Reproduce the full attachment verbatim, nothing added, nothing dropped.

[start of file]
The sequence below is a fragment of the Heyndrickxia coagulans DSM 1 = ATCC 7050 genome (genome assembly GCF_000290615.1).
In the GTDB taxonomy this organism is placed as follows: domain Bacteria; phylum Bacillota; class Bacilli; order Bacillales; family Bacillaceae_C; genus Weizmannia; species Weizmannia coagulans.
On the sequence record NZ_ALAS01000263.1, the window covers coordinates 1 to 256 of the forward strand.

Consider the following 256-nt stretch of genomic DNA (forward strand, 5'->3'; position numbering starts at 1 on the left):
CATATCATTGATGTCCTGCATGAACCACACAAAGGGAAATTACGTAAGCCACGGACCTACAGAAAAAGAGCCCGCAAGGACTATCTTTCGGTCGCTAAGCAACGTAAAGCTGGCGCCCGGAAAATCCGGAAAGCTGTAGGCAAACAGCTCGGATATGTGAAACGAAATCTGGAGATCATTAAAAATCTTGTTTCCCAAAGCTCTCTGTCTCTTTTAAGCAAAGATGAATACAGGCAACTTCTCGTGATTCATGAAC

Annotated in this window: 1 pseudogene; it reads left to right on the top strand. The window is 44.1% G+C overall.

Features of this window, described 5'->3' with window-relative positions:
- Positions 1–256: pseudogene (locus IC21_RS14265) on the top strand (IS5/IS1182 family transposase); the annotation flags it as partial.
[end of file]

The sequence below is a fragment of the Heyndrickxia coagulans DSM 1 = ATCC 7050 genome (genome assembly GCF_000290615.1).
In the GTDB taxonomy this organism is placed as follows: domain Bacteria; phylum Bacillota; class Bacilli; order Bacillales; family Bacillaceae_C; genus Weizmannia; species Weizmannia coagulans.
On the sequence record NZ_ALAS01000263.1, the window covers coordinates 1 to 256 of the forward strand.

Consider the following 256-nt stretch of genomic DNA (forward strand, 5'->3'; position numbering starts at 1 on the left):
CATATCATTGATGTCCTGCATGAACCACACAAAGGGAAATTACGTAAGCCACGGACCTACAGAAAAAGAGCCCGCAAGGACTATCTTTCGGTCGCTAAGCAACGTAAAGCTGGCGCCCGGAAAATCCGGAAAGCTGTAGGCAAACAGCTCGGATATGTGAAACGAAATCTGGAGATCATTAAAAATCTTGTTTCCCAAAGCTCTCTGTCTCTTTTAAGCAAAGATGAATACAGGCAACTTCTCGTGATTCATGAAC

Annotated in this window: 1 pseudogene; it reads left to right on the top strand. The window is 44.1% G+C overall.

Features of this window, described 5'->3' with window-relative positions:
- Positions 1–256: pseudogene (locus IC21_RS14265) on the top strand (IS5/IS1182 family transposase); the annotation flags it as partial.